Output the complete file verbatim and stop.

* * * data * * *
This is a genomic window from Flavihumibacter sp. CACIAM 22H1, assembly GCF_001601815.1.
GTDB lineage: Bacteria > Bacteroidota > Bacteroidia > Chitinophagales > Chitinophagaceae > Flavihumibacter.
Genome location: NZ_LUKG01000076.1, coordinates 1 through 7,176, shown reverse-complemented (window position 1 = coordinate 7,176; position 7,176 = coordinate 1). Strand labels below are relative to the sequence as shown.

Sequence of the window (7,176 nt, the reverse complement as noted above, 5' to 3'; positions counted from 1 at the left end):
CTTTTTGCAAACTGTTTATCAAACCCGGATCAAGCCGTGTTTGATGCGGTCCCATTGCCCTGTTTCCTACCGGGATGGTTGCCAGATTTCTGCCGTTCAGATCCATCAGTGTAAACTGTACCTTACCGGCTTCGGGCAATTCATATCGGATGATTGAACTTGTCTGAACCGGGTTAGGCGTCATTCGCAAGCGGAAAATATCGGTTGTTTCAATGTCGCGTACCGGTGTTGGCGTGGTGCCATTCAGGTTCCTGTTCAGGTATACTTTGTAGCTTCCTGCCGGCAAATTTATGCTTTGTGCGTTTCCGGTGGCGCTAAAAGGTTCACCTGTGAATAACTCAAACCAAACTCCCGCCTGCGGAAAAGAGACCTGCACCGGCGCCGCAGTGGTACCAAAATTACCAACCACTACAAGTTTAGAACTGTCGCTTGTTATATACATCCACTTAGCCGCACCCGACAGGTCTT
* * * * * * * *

This is a genomic window from Flavihumibacter sp. CACIAM 22H1, assembly GCF_001601815.1.
GTDB lineage: Bacteria > Bacteroidota > Bacteroidia > Chitinophagales > Chitinophagaceae > Flavihumibacter.
Genome location: NZ_LUKG01000076.1, coordinates 1 through 7,176, shown reverse-complemented (window position 1 = coordinate 7,176; position 7,176 = coordinate 1). Strand labels below are relative to the sequence as shown.

Sequence of the window (7,176 nt, the reverse complement as noted above, 5' to 3'; positions counted from 1 at the left end):
CTTTTTGCAAACTGTTTATCAAACCCGGATCAAGCCGTGTTTGATGCGGTCCCATTGCCCTGTTTCCTACCGGGATGGTTGCCAGATTTCTGCCGTTCAGATCCATCAGTGTAAACTGTACCTTACCGGCTTCGGGCAATTCATATCGGATGATTGAACTTGTCTGAACCGGGTTAGGCGTCATTCGCAAGCGGAAAATATCGGTTGTTTCAATGTCGCGTACCGGTGTTGGCGTGGTGCCATTCAGGTTCCTGTTCAGGTATACTTTGTAGCTTCCTGCCGGCAAATTTATGCTTTGTGCGTTTCCGGTGGCGCTAAAAGGTTCACCTGTGAATAACTCAAACCAAACTCCCGCCTGCGGAAAAGAGACCTGCACCGGCGCCGCAGTGGTACCAAAATTACCAACCACTACAAGTTTAGAACTGTCGCTTGTTATATACATCCACTTAGCCGCACCCGACAGGTCTT